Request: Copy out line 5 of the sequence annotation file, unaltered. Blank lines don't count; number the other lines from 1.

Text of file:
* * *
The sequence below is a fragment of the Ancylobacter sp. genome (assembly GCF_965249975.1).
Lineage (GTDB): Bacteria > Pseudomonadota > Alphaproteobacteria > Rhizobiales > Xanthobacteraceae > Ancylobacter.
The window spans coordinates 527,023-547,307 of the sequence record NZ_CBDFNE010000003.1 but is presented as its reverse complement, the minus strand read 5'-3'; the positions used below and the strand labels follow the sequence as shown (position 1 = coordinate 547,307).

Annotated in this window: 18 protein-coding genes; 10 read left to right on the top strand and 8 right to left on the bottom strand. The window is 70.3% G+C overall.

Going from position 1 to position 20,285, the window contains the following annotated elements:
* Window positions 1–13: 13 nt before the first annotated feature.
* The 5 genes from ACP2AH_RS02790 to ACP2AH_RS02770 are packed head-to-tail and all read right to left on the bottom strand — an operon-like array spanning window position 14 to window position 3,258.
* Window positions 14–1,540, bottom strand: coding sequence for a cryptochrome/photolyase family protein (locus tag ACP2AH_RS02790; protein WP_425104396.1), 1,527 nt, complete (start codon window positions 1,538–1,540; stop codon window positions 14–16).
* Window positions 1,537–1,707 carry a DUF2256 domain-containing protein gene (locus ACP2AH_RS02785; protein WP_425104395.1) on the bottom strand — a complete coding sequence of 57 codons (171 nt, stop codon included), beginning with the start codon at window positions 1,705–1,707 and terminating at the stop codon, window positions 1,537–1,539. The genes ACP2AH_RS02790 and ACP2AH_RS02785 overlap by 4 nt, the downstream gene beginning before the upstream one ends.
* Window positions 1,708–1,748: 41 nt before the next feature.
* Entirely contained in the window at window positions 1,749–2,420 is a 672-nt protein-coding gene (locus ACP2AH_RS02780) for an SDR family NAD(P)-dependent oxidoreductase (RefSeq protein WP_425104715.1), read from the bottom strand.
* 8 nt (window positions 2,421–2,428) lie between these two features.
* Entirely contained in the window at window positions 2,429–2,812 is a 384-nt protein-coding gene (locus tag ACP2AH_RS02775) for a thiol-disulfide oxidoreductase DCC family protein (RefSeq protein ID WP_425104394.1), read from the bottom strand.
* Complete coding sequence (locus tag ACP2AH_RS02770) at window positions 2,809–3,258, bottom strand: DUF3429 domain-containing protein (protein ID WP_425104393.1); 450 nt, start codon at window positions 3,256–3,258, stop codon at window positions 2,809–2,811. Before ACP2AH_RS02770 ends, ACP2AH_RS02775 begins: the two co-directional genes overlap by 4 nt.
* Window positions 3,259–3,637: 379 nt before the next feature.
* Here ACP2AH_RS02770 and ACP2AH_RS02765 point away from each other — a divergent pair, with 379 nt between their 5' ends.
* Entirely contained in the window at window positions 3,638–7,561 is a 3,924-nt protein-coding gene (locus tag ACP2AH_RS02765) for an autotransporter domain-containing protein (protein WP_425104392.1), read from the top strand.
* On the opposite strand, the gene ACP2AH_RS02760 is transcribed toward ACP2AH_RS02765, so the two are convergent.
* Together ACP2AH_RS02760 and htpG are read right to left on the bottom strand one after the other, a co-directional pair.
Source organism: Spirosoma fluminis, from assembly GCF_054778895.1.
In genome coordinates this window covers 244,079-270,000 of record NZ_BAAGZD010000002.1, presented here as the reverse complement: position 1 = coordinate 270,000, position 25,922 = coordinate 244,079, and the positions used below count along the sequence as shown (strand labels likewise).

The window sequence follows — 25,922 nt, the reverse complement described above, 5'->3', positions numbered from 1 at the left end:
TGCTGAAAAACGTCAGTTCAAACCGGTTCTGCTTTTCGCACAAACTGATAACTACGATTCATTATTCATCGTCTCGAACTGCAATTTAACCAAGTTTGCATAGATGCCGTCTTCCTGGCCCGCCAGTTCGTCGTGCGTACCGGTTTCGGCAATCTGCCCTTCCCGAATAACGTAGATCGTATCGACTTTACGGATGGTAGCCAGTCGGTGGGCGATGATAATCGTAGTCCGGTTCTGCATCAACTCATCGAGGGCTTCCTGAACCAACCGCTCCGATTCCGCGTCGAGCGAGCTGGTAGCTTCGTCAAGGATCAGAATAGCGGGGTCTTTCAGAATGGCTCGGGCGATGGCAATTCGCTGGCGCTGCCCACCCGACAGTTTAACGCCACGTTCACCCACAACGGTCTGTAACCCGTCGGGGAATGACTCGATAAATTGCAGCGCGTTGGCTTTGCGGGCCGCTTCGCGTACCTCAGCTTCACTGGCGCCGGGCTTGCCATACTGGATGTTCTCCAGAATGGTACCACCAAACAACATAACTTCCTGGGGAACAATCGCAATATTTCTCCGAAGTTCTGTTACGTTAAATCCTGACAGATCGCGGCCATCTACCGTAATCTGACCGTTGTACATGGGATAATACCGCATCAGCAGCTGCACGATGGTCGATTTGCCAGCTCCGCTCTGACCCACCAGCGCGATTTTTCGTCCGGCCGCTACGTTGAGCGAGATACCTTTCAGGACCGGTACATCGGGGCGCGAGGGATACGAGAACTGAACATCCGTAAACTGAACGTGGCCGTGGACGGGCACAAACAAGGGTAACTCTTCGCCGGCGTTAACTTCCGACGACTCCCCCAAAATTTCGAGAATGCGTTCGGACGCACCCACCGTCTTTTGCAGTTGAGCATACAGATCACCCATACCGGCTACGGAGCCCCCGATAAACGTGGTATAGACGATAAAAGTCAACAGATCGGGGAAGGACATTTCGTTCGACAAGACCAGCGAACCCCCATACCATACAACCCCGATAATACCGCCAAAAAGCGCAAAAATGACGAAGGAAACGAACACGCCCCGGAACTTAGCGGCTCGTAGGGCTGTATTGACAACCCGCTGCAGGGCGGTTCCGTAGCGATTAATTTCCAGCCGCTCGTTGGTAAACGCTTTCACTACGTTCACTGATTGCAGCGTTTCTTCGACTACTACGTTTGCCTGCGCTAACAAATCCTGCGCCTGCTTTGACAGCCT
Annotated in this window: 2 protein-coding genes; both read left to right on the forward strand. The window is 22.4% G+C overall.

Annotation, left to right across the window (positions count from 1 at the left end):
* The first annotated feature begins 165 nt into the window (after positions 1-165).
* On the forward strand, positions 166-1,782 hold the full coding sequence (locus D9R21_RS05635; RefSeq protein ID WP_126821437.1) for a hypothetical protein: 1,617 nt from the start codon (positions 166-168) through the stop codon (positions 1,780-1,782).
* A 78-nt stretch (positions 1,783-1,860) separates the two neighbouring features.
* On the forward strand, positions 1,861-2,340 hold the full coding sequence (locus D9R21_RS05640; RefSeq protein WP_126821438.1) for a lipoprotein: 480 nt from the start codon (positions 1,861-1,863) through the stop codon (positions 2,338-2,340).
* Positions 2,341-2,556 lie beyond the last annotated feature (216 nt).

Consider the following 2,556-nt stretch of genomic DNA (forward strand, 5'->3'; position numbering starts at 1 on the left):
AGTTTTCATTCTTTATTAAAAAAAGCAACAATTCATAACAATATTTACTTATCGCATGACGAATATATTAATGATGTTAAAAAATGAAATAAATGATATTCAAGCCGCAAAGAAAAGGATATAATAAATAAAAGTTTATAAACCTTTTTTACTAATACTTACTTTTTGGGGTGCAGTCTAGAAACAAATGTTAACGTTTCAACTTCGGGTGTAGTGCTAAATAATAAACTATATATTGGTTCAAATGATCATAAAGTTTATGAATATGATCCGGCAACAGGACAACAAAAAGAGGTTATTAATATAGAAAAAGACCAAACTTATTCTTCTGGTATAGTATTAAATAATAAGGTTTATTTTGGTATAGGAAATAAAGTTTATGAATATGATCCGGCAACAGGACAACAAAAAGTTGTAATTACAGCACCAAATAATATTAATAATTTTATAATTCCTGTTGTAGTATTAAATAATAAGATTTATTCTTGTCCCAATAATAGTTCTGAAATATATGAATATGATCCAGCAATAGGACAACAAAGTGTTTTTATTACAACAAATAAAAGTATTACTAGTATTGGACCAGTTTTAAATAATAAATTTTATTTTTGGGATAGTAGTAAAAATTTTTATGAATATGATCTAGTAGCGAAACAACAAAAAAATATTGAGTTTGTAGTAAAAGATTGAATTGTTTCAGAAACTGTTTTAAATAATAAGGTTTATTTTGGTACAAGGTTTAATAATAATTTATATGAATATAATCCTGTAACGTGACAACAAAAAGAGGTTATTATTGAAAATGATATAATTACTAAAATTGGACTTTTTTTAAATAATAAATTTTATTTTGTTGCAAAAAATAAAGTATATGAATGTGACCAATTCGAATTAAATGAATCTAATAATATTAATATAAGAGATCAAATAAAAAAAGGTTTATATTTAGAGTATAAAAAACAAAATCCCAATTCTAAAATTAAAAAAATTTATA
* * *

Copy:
Going from position 1 to position 20,285, the window contains the following annotated elements: